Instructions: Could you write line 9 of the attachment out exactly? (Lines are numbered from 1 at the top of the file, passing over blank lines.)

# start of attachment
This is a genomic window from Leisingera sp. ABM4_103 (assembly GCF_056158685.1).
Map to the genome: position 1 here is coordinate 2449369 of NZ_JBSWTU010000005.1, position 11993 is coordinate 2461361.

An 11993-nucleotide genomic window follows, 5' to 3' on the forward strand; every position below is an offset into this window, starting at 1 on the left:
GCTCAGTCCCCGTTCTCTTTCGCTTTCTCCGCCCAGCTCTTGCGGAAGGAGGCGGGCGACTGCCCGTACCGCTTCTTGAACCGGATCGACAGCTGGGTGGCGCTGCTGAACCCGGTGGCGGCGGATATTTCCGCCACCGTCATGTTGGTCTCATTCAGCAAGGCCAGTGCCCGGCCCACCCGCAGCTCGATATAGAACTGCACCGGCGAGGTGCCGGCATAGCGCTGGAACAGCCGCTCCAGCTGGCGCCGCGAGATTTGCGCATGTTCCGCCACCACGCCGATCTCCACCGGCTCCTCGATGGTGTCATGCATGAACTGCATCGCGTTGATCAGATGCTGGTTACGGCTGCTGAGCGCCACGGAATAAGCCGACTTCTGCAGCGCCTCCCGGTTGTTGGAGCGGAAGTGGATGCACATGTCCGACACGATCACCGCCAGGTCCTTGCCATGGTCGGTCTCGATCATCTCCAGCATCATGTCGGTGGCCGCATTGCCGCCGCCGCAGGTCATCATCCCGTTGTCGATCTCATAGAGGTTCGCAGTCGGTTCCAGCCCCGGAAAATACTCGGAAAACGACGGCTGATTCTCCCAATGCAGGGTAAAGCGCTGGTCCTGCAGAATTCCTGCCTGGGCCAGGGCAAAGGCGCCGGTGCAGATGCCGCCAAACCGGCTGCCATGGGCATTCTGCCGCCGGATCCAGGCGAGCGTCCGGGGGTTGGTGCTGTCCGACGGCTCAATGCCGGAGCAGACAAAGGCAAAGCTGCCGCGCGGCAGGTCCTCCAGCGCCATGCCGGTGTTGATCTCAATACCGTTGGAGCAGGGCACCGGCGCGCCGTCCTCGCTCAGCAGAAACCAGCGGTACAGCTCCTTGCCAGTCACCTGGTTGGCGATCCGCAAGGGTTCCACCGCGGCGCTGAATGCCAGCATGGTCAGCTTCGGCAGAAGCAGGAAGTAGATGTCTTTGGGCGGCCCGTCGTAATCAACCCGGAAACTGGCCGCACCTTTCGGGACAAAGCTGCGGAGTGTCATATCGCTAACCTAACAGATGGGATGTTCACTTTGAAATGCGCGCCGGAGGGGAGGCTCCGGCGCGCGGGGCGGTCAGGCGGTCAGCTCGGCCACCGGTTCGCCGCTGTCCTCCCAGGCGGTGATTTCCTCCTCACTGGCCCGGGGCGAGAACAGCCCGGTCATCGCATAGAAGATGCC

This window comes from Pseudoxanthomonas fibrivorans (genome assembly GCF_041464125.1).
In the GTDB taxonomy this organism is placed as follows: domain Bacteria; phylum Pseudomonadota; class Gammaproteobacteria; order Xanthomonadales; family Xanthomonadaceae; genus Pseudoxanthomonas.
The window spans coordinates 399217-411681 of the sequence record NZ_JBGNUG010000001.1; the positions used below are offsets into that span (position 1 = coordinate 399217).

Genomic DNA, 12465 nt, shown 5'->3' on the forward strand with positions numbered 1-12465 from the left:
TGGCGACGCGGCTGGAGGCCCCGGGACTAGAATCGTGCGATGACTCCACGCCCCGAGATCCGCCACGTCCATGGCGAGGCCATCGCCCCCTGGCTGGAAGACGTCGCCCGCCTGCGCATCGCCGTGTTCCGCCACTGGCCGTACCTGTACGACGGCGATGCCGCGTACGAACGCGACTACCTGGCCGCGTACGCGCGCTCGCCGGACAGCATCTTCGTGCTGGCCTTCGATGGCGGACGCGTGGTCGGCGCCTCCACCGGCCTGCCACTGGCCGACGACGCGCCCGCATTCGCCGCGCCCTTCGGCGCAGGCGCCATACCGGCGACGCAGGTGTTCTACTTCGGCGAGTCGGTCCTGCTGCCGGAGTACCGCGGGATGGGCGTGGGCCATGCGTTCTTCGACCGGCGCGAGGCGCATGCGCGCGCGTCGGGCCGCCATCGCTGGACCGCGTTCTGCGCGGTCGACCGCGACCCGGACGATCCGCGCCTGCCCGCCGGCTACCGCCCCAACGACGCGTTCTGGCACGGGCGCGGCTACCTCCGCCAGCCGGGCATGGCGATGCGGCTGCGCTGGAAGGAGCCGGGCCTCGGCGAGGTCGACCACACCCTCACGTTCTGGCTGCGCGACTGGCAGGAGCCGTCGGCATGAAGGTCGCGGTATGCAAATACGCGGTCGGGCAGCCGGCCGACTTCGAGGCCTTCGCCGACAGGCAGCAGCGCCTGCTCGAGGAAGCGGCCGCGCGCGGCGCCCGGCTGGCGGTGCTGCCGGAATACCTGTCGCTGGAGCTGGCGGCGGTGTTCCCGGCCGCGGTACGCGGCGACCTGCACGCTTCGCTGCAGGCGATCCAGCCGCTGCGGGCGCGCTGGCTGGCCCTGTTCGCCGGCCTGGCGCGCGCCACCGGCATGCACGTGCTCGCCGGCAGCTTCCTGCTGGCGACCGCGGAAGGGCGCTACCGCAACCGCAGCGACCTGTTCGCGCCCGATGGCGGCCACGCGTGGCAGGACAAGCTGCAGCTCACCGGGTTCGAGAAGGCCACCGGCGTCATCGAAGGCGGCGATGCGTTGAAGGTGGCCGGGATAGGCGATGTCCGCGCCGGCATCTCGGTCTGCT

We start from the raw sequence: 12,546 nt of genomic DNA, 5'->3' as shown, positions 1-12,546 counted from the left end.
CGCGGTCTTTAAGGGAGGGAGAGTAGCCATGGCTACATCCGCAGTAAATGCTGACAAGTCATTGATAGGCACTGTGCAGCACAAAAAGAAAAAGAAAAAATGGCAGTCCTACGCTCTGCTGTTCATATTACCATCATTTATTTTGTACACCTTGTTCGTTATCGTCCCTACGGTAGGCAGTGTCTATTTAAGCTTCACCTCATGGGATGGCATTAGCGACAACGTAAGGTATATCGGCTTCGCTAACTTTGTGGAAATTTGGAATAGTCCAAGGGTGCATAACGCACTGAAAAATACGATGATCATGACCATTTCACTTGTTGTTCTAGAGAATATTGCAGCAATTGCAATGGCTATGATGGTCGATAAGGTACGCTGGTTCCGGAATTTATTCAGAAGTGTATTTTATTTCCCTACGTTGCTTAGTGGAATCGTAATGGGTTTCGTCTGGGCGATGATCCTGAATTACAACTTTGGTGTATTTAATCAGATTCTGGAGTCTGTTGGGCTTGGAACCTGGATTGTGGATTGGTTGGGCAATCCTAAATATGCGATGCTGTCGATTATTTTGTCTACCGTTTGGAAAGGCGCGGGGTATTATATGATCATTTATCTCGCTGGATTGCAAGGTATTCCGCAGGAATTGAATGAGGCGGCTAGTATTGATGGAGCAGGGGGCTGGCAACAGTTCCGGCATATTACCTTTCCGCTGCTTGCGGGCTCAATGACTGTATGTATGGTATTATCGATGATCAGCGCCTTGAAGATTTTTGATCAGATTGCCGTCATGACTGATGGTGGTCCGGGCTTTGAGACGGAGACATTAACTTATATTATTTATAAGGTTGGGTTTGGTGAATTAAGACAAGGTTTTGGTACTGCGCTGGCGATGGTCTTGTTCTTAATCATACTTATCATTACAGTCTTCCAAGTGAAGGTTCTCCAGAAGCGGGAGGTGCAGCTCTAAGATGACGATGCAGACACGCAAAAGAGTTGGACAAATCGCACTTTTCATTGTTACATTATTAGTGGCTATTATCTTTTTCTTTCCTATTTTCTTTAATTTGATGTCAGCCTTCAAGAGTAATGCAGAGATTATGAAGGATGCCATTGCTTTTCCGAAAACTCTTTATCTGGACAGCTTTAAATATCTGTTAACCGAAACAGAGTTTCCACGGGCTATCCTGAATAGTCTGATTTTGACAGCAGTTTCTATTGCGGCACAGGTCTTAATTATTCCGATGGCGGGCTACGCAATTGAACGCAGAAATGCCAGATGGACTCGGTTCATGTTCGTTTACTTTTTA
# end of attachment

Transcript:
TGGCGACGCGGCTGGAGGCCCCGGGACTAGAATCGTGCGATGACTCCACGCCCCGAGATCCGCCACGTCCATGGCGAGGCCATCGCCCCCTGGCTGGAAGACGTCGCCCGCCTGCGCATCGCCGTGTTCCGCCACTGGCCGTACCTGTACGACGGCGATGCCGCGTACGAACGCGACTACCTGGCCGCGTACGCGCGCTCGCCGGACAGCATCTTCGTGCTGGCCTTCGATGGCGGACGCGTGGTCGGCGCCTCCACCGGCCTGCCACTGGCCGACGACGCGCCCGCATTCGCCGCGCCCTTCGGCGCAGGCGCCATACCGGCGACGCAGGTGTTCTACTTCGGCGAGTCGGTCCTGCTGCCGGAGTACCGCGGGATGGGCGTGGGCCATGCGTTCTTCGACCGGCGCGAGGCGCATGCGCGCGCGTCGGGCCGCCATCGCTGGACCGCGTTCTGCGCGGTCGACCGCGACCCGGACGATCCGCGCCTGCCCGCCGGCTACCGCCCCAACGACGCGTTCTGGCACGGGCGCGGCTACCTCCGCCAGCCGGGCATGGCGATGCGGCTGCGCTGGAAGGAGCCGGGCCTCGGCGAGGTCGACCACACCCTCACGTTCTGGCTGCGCGACTGGCAGGAGCCGTCGGCATGAAGGTCGCGGTATGCAAATACGCGGTCGGGCAGCCGGCCGACTTCGAGGCCTTCGCCGACAGGCAGCAGCGCCTGCTCGAGGAAGCGGCCGCGCGCGGCGCCCGGCTGGCGGTGCTGCCGGAATACCTGTCGCTGGAGCTGGCGGCGGTGTTCCCGGCCGCGGTACGCGGCGACCTGCACGCTTCGCTGCAGGCGATCCAGCCGCTGCGGGCGCGCTGGCTGGCCCTGTTCGCCGGCCTGGCGCGCGCCACCGGCATGCACGTGCTCGCCGGCAGCTTCCTGCTGGCGACCGCGGAAGGGCGCTACCGCAACCGCAGCGACCTGTTCGCGCCCGATGGCGGCCACGCGTGGCAGGACAAGCTGCAGCTCACCGGGTTCGAGAAGGCCACCGGCGTCATCGAAGGCGGCGATGCGTTGAAGGTGGCCGGGATAGGCGATGTCCGCGCCGGCATCTCGGTCTGCT